“In fact, even the almost universally-supported prohibition against violent felons owning weapons is based in large part on prediction — the notion that violent criminals are disproportionately likely to re-offend. It’s dangerous to have guns in their hands,” French added.

Chapman noted the steps Iowa has taken to expand gun rights in the state such as “shall issue” legislation requiring county sheriffs to issue carry permits unless an applicant is ineligible under state or federal law. Prior to that, county sheriffs were able to subjectively turn down carry permit applications under the previous “may issue” law. Iowa also passed “stand your ground” legislation and is in process of passing a constitutional amendment that would enshrine the right to keep and bear arms in the Iowa Constitution.

Because of this, Chapman said that the legislature passing a ‘red flag’ law is unlikely.

“Gun control is often hyped as a miracle cure to violence. However, the reality is that gun laws such as ‘gun-free zones’ do nothing to stop violence from occurring and in fact only restrict law-abiding citizens from defending themselves. The proposed ‘Red Flags’ legislation will be no different and will do nothing to prevent these evil and violent acts from occurring. We have to look much deeper,” Chapman concluded.

French also said he doesn’t believe these laws provide a complete solution. “No one thinks red-flag laws are a complete solution to the present contagion, but too many mass killers have exhibited obvious warning signs for our nation not to seriously consider how to respond to people who broadcast their dangerous designs,” he wrote.

One state legislator, State Rep. Dean Fisher, R-Garwin, argued on Facebook this week, that Iowa may already have similar language in the Iowa Code already making a ‘red flag’ law unnecessary.

“(I)f a person has a history of domestic abuse or has been diagnosed as dangerously mentally ill then the system now can be used to deny them their rights to not only possess guns, but can be used to incarcerate them. Heck, we have a sex offender unit in Cherokee with SO’s who have fulfilled their sentence and have been civilly committed to the SO unit there,” he wrote.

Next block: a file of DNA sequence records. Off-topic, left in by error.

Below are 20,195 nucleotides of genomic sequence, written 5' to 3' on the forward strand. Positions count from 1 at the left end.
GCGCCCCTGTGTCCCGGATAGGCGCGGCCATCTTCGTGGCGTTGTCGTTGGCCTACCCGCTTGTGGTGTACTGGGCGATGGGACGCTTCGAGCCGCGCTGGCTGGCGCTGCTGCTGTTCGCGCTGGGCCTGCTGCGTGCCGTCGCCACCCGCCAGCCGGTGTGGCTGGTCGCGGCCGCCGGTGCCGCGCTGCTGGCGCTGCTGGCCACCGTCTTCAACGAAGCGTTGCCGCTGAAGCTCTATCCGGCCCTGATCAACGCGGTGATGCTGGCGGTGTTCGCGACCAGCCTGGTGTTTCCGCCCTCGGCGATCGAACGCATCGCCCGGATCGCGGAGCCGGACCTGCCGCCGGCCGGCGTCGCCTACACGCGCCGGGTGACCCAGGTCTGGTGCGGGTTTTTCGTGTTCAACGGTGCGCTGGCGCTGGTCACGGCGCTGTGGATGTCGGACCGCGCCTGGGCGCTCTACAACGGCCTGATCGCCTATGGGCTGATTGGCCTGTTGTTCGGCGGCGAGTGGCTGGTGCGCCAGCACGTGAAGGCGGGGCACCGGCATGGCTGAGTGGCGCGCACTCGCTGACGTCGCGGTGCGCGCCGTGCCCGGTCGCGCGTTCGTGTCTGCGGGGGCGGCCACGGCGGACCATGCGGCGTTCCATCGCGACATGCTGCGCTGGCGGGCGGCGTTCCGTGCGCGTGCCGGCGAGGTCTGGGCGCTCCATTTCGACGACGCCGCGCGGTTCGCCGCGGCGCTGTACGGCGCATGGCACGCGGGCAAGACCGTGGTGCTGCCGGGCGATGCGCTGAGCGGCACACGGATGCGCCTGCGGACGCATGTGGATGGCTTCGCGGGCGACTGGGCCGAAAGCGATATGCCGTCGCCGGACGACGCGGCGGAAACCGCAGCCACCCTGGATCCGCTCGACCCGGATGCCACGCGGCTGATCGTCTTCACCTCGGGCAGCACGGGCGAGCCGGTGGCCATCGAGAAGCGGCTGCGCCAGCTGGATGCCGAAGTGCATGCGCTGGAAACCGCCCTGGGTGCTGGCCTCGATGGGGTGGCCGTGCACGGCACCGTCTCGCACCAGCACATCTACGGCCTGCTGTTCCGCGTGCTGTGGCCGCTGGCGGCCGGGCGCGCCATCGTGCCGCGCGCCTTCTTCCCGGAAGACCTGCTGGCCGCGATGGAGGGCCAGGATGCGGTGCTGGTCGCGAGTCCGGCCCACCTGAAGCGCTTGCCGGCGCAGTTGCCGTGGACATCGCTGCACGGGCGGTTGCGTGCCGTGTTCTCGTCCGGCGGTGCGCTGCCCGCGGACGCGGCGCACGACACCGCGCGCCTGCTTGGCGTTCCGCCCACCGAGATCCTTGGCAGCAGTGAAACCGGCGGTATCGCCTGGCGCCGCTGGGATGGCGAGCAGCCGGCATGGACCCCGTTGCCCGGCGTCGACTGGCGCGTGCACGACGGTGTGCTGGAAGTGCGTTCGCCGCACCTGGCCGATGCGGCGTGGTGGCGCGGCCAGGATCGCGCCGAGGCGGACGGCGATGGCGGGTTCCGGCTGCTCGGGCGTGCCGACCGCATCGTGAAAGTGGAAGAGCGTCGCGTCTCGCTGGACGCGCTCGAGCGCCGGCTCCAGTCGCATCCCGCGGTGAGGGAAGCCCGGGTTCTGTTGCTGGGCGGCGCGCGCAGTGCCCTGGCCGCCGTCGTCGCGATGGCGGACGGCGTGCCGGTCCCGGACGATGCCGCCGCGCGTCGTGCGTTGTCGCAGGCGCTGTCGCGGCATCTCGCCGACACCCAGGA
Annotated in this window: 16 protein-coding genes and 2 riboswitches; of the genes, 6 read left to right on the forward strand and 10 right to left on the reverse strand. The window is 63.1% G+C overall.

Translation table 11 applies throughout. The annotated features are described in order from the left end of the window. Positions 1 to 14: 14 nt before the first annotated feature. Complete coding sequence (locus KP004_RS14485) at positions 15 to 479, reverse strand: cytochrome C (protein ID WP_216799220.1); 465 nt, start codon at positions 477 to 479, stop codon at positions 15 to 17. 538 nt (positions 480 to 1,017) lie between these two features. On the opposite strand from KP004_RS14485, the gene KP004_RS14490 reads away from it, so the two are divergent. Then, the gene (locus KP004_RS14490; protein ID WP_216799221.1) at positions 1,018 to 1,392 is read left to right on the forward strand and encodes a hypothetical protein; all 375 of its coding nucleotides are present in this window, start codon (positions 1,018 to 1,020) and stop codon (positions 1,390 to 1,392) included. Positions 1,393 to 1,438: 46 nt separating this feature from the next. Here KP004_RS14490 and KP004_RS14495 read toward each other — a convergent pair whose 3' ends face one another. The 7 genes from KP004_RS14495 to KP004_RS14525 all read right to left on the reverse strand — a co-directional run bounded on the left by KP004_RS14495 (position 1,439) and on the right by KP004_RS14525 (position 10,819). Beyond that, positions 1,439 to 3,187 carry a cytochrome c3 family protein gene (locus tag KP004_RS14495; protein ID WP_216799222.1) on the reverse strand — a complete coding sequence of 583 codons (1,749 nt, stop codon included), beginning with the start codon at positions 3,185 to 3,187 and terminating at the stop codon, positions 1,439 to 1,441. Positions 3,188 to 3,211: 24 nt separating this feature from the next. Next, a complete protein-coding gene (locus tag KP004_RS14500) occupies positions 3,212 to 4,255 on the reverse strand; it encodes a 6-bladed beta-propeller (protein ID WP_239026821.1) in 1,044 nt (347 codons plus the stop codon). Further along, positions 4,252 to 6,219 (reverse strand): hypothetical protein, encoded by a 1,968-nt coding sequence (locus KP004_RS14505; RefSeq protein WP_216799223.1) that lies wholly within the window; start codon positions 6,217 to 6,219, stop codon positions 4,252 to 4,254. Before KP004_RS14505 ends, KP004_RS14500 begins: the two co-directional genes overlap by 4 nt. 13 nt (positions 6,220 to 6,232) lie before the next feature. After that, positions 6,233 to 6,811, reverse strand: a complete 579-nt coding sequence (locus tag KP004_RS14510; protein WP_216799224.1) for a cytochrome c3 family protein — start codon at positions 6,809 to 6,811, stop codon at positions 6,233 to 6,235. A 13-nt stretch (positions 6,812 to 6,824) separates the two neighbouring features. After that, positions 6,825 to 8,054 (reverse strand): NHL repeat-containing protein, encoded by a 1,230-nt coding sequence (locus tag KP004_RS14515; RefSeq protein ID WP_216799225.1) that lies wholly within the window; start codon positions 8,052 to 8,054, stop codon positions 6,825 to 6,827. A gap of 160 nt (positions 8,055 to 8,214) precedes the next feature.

“I know that Law Enforcement can order a person to turn in their guns now based on domestic abuse charges, and likely based on mental health issues as well. We have a purchase permit system now with a background check,” Fisher added.

Iowa law does contain elements of “red flag” laws already.

Iowa Code 724.8 does, in fact, prohibit carry permits for persons who are alcoholics, where there is probable cause that a person will use the weapon unlawfully or in a manner that would put their lives and others’ in danger, been convicted of assault within three years of applying for a permit, or is otherwise ineligible according to Iowa Code 724.26 or federal law.

Iowa Code 724.26 states that convicted felons, those are the subject of a protective order, or those convicted of domestic violence are ineligible to possess, ship, transport, or receive a firearm. Doing so would be a class D felony under Iowa law that is punishable up to five years in prison and a fine between $750 to $7500.

Iowa Code 724.13 gives county sheriffs the ability to suspend or revoke a carry permit of those who are “arrested for a disqualifying offense or is the subject of proceedings that could lead to the person’s ineligibility for such permit may immediately suspend such permit.”

If the arrest leads to a conviction or the proceeding leads to a disqualifying finding, then the carry permit is revoked. Iowa Code 724.21A outlines the process and hearings that are involved when this happens.

Federal law also makes it illegal for anyone to sell a firearm or ammunition to anyone who has “adjudicated as a mental defective or has been committed to any mental institution” and it is also illegal for those persons to possess a firearm.

Those who advocate for “red flag” laws would note that there are gaps. While the county sheriffs can suspend a carry permit after an arrest or the notice of a proceeding, that is not the same as a suspension of a person’s ability to possess a firearm.